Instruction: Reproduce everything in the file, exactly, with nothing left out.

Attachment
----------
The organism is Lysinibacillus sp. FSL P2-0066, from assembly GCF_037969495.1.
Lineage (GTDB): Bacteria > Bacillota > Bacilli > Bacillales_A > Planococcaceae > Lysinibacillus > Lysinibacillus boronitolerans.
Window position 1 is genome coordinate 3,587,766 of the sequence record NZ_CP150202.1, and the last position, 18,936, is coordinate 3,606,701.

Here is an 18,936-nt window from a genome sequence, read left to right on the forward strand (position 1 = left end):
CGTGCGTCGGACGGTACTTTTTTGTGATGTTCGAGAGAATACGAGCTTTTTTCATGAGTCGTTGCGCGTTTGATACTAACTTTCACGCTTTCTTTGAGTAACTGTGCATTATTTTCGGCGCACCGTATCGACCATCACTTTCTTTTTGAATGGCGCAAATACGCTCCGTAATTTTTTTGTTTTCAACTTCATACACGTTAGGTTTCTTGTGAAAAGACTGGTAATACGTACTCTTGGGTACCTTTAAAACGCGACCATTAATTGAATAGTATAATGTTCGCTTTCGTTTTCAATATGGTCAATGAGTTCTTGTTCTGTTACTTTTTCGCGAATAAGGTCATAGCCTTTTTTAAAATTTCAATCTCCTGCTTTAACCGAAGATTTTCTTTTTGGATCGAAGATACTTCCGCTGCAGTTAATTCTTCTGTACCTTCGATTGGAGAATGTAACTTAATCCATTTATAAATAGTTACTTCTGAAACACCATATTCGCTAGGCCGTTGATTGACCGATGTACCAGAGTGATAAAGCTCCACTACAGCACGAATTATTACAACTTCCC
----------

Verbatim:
The organism is Lysinibacillus sp. FSL P2-0066, from assembly GCF_037969495.1.
Lineage (GTDB): Bacteria > Bacillota > Bacilli > Bacillales_A > Planococcaceae > Lysinibacillus > Lysinibacillus boronitolerans.
Window position 1 is genome coordinate 3,587,766 of the sequence record NZ_CP150202.1, and the last position, 18,936, is coordinate 3,606,701.

Here is an 18,936-nt window from a genome sequence, read left to right on the forward strand (position 1 = left end):
CGTGCGTCGGACGGTACTTTTTTGTGATGTTCGAGAGAATACGAGCTTTTTTCATGAGTCGTTGCGCGTTTGATACTAACTTTCACGCTTTCTTTGAGTAACTGTGCATTATTTTCGGCGCACCGTATCGACCATCACTTTCTTTTTGAATGGCGCAAATACGCTCCGTAATTTTTTTGTTTTCAACTTCATACACGTTAGGTTTCTTGTGAAAAGACTGGTAATACGTACTCTTGGGTACCTTTAAAACGCGACCATTAATTGAATAGTATAATGTTCGCTTTCGTTTTCAATATGGTCAATGAGTTCTTGTTCTGTTACTTTTTCGCGAATAAGGTCATAGCCTTTTTTAAAATTTCAATCTCCTGCTTTAACCGAAGATTTTCTTTTTGGATCGAAGATACTTCCGCTGCAGTTAATTCTTCTGTACCTTCGATTGGAGAATGTAACTTAATCCATTTATAAATAGTTACTTCTGAAACACCATATTCGCTAGGCCGTTGATTGACCGATGTACCAGAGTGATAAAGCTCCACTACAGCACGAATTATTACAACTTCCC